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US drones join fight against Mexican cartels

Text by News Wires

Latest update : 2011-03-16

The US has begun sending drones into Mexico to gather intelligence on the country's drug cartels, signalling growing concern about the Mexican government's ability to deal with the deadly scourge of drug trafficking.

AFP - The United States has begun sending unarmed drones deep into Mexico to gather intelligence about powerful drug cartels in order to assist local authorities, the New York Times reported on Wednesday.

The newspaper said US President Barack Obama and his Mexican counterpart Felipe Calderon formally agreed to the high-altitude missions in a meeting on March 3 but have kept it secret because of possible political and legal constraints.

It cited unnamed US officials as saying that the drones gathered vital information leading to Mexico's arrest of several suspects in last month's killing of US immigration and customs agent Jaime Zapata, 32.

Such a program would suggest rising concerns about the Mexican government's ability to bring the cartels to heel through a massive military crackdown launched by Calderon in 2006.

Since then more than 34,600 people have been killed in drug-related violence that has engulfed the country, especially areas along the US border where rival gangs battle over lucrative trade routes to the north.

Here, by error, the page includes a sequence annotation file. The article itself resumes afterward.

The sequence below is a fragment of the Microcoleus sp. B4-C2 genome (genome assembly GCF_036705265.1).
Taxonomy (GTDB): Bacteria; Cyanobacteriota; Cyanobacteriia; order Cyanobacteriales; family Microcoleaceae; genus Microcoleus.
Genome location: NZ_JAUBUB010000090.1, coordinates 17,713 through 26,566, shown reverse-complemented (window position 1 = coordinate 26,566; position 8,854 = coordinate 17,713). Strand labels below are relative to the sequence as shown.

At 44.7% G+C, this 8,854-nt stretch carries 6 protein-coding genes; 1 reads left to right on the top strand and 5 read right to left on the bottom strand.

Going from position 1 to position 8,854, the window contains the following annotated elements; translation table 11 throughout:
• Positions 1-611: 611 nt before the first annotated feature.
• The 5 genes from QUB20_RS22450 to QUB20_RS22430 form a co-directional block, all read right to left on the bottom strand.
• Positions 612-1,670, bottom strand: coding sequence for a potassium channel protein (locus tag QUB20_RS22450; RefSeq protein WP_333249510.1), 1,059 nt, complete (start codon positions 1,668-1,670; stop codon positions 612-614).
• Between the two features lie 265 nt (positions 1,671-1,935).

"It wasn’t that long ago when there was no way the DEA could conduct the kinds of activities they are doing now," Mike Vigil, a retired chief of international operations for the Drug Enforcement Administration, told the Times.

"And the only way they’re going to be able to keep doing them is by allowing Mexico to have plausible deniability."

The Times quoted a senior US official as saying that all "counternarcotics activities were conducted at the request and direction of the Mexican government."

It quoted both Mexican and US officials as saying that Mexico has been turning a blind eye to US wiretapping of the telephones of drug suspects and to US agents carrying weapons in violation of longstanding Mexican restrictions.

Mexican and US officials said that their joint efforts had led to the capture or killing of at least 20 high-level drug traffickers, including 12 in the last year alone, the Times reported.

However, past high-profile arrests have had little impact on the ground.

On Tuesday a six-truck convoy of gunmen pursuing a marked man shot dead six people, including two children aged two and six, during a rampage through the Mexican beach resort of Acapulco, state officials said.

And in northeastern Mexico a car bomb exploded outside a police station and a children's playground, wounding a woman and a police officer.
 

Date created : 2011-03-16

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